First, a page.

Eating Less Red Meat

Edis Mehidic
CLC Holly Creek, Centennial, Colorado

We know that red meat tastes great, but The World Health Organization released information in October 2015, stating that consumption of red meat and processed meat can increase cancer risk. What’s a diner to do?

Before you swap that sirloin for shiitakes, turning vegetarian – or even vegan, isn’t necessary. Hang on just a moment. To assist consumers in meat selection, the World Health Organization and experts have suggested that you swap your normal red meat option to extra lean meat that contains less than 5 grams of total fat and less than 2 grams of saturated fat. Also consider lean meat that contains less than 10 grams of total fat and less than 4.5 grams of saturated fat.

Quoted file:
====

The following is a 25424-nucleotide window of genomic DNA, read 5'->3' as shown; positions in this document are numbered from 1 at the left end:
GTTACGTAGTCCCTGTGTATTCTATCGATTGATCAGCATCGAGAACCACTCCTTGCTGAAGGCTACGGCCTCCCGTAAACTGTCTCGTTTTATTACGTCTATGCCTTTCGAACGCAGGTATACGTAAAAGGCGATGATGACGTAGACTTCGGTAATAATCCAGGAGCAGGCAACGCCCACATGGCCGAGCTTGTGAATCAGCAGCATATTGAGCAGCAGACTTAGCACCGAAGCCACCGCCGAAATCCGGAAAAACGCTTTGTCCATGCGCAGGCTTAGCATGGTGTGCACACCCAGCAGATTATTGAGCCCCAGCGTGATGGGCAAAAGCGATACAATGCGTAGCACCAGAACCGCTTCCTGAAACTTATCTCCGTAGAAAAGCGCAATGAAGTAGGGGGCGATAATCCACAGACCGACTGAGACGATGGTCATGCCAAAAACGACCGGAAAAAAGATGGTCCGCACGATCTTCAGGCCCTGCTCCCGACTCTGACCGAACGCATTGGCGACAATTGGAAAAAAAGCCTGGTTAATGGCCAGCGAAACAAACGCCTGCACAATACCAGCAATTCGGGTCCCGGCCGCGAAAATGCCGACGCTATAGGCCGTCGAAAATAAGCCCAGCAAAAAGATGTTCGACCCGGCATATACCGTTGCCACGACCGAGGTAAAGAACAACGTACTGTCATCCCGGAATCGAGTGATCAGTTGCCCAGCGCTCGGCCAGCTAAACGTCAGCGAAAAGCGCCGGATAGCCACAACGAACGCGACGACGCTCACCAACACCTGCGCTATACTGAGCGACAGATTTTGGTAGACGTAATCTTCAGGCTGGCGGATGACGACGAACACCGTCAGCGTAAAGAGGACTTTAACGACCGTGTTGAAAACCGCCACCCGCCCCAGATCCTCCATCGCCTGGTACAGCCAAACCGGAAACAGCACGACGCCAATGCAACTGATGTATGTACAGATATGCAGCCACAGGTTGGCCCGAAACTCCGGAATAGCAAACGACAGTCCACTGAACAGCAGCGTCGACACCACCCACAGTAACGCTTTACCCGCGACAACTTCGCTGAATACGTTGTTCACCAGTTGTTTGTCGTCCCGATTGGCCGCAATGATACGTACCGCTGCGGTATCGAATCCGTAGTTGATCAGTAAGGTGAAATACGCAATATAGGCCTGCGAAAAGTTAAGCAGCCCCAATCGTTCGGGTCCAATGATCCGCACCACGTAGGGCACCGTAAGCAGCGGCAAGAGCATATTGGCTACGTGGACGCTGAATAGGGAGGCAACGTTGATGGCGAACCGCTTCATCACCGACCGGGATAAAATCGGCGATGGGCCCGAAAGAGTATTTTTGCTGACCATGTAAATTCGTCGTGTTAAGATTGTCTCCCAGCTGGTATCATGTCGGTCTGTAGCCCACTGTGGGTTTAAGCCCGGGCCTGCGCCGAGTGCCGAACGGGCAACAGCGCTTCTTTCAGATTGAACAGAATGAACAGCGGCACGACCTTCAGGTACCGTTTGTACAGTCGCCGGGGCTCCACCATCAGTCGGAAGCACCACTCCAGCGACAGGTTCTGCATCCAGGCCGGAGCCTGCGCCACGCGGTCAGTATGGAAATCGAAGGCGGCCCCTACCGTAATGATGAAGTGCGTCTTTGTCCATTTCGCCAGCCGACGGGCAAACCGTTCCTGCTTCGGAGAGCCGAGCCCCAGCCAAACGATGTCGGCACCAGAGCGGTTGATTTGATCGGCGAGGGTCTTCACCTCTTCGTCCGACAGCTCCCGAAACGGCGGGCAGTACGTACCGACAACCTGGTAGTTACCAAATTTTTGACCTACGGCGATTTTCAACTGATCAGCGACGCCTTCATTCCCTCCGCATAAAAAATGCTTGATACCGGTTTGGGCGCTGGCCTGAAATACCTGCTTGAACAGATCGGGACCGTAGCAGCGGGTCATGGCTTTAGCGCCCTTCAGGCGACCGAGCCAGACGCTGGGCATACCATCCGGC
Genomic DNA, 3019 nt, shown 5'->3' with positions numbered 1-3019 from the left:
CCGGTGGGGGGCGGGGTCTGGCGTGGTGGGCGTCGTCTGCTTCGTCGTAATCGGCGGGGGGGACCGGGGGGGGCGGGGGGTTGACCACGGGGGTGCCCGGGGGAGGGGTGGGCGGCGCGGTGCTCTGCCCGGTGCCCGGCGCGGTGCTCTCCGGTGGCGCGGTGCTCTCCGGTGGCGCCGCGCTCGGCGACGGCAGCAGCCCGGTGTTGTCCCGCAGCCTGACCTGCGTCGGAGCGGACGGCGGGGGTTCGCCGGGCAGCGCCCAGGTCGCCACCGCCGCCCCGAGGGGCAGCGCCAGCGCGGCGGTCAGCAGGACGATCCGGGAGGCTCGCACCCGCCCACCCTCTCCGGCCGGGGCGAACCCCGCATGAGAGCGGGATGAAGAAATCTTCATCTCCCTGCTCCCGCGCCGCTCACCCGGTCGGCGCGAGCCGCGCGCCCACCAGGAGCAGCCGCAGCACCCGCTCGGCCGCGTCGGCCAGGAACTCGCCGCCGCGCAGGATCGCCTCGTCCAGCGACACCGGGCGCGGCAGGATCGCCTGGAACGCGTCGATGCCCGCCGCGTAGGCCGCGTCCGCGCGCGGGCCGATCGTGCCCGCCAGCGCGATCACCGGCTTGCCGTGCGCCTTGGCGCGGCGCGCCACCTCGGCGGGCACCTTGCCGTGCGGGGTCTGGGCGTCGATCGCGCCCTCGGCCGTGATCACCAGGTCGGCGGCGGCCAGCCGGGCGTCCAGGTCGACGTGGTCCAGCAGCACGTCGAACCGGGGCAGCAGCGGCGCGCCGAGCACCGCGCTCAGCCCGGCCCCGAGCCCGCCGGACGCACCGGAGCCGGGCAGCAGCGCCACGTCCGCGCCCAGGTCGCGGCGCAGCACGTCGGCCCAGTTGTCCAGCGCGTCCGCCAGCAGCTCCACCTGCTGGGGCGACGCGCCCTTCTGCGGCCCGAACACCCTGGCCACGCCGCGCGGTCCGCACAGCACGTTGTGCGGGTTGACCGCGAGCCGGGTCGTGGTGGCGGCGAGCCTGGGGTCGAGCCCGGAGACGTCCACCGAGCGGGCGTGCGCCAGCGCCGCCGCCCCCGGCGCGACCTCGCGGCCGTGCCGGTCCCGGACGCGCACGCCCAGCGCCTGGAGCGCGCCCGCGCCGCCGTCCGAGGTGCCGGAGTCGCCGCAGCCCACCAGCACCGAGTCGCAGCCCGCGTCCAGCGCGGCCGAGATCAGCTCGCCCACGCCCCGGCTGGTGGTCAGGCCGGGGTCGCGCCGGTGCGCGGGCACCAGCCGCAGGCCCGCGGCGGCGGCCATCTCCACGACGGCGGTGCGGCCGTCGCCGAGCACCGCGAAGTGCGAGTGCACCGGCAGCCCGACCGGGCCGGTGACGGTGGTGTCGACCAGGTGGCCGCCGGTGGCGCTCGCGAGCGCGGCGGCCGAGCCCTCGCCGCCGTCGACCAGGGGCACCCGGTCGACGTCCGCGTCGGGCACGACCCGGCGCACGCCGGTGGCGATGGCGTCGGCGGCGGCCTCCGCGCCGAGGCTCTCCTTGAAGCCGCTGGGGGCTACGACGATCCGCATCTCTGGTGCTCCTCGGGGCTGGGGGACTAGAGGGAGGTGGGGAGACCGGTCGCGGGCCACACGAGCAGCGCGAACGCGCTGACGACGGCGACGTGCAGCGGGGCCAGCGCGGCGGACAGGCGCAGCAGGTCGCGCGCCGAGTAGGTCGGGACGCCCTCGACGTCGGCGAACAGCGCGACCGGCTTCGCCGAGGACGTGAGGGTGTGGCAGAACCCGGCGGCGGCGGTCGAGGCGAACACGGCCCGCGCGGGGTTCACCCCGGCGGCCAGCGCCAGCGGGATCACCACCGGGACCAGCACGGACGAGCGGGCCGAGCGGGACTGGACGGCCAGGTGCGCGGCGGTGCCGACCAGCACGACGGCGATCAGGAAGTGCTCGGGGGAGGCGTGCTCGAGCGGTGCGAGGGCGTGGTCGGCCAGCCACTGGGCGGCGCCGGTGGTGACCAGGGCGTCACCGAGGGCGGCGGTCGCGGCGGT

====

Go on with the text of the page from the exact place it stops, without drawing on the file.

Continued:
For example Chuck, Top Loin, Tender Loin, T-Bone Steak, Round, and Pork Tenderloin are extra lean meats. We can make a change in our diet by simply eating a meat-free meal and substituting red meat with foods that have protein. Such as fish, chicken, turkey, nuts, beans, low-fat dairy products, and whole grains. Making these kinds of decisions is a good choice.

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